An extraordinary set of challenges have unfolded for Ireland over the past two months and it will require an enormous amount of hard work and leadership to navigate a favourable outcome for the economy.
Kneejerk vitriolic responses serve few purposes. The more important work will be taking place across diplomatic, political and business channels as we set out to address the formidable challenges posed by the Commission’s decision on Apple and the UK government’s decisions on Brexit.
We’ve been here before. I remember Cork in 1980. I remember the double-digit percentage unemployment rate, the endless torrent of emigration, interest rates of over 10%, and the air of gloom pervading the community.
I remember a leading economist on The Late Late Show advising the last person left in Ireland to turn off the lights. What a pleasant message for my 18-year-old self.
I remember, too, as one after another, most of our third-level educated friends flew off — forever. It was in that economic morass that civil servants and politicians were desperately trying to devise policies that would turn things for the better.
It was then that Apple opened up its first facility in Cork.
Last week’s handling of the Ireland-Apple case by the Commission was extraordinary. It was staged with great drama.
It triggered a global wave of unequivocally negative newsflow about Ireland and Apple. The finer detail, including the Commission’s acknowledgement that Ireland’s 12.5% corporate tax regime was entirely legitimate, was lost in the ocean of headlines.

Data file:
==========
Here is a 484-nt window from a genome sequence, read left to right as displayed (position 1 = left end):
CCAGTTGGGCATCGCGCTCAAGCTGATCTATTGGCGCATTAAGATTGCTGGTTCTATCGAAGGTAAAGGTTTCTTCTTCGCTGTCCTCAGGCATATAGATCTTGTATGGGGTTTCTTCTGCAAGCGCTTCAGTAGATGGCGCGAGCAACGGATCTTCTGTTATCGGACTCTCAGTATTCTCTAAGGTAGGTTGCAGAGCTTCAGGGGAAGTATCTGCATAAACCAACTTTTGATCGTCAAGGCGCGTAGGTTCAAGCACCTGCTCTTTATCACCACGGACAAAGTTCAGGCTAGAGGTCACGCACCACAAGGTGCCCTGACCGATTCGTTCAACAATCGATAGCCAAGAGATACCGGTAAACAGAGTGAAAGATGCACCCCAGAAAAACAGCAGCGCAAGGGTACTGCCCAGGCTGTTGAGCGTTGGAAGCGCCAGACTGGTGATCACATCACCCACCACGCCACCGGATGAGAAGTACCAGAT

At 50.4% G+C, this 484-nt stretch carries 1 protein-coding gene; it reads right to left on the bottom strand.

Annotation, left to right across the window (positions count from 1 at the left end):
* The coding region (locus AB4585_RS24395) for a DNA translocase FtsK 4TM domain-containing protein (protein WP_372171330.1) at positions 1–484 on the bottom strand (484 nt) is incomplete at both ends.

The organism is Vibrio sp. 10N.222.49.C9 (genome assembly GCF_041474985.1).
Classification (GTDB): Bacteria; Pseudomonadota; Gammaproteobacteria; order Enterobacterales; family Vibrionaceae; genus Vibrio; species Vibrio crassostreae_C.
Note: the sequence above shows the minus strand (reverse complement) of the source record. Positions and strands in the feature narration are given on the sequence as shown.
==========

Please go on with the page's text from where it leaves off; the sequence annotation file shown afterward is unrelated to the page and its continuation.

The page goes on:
What a disgraceful way for a key EU institution to portray one of its sovereign member states.
The Government decision to appeal the Commission’s judgement is the only step that has integrity.
Anything else would be the height of ‘cute hoorism’ that tacitly suggests Ireland and Apple were up to no good. A serious exercise in repairing reputational damage must be undertaken.
I dare suggest that the EU Commission needs to engage in that process. Allowing Ireland’s name to be sullied in the way presided over last week by the Competition Directorate is a disgrace.
Commission president Jean-Claude Juncker (himself a native of ultra low tax Luxembourg) should correct the appalling media spinning that took place.
The much broader challenge to Ireland revolves around the consequences of Brexit.
A very large number of Irish companies, including the food sector and SMEs with large sterling contracts, are suffering.
That currency-related pressure comes even before any hard decisions have been taken.
Newsflow in UK political circles points to a wide gyration between a hard Brexit that takes the UK out of the single market and a soft Swiss-type solution that facilitates market access with the movement of people.
It will seem to some that the Apple and Brexit issues are huge structural threats to Ireland. But I see nothing new in this.
Ireland is a relatively young democracy. It has endured the exchange of one British empire for another Roman one, both of which left deeps scars in its psyche.
Everything else, including the gleeful drubbing of Ireland’s reputation in certain quarters last week, should be considered against that benchmark.
Joe Gill is director of corporate broking at Goodbody Stockbrokers. His views are personal.
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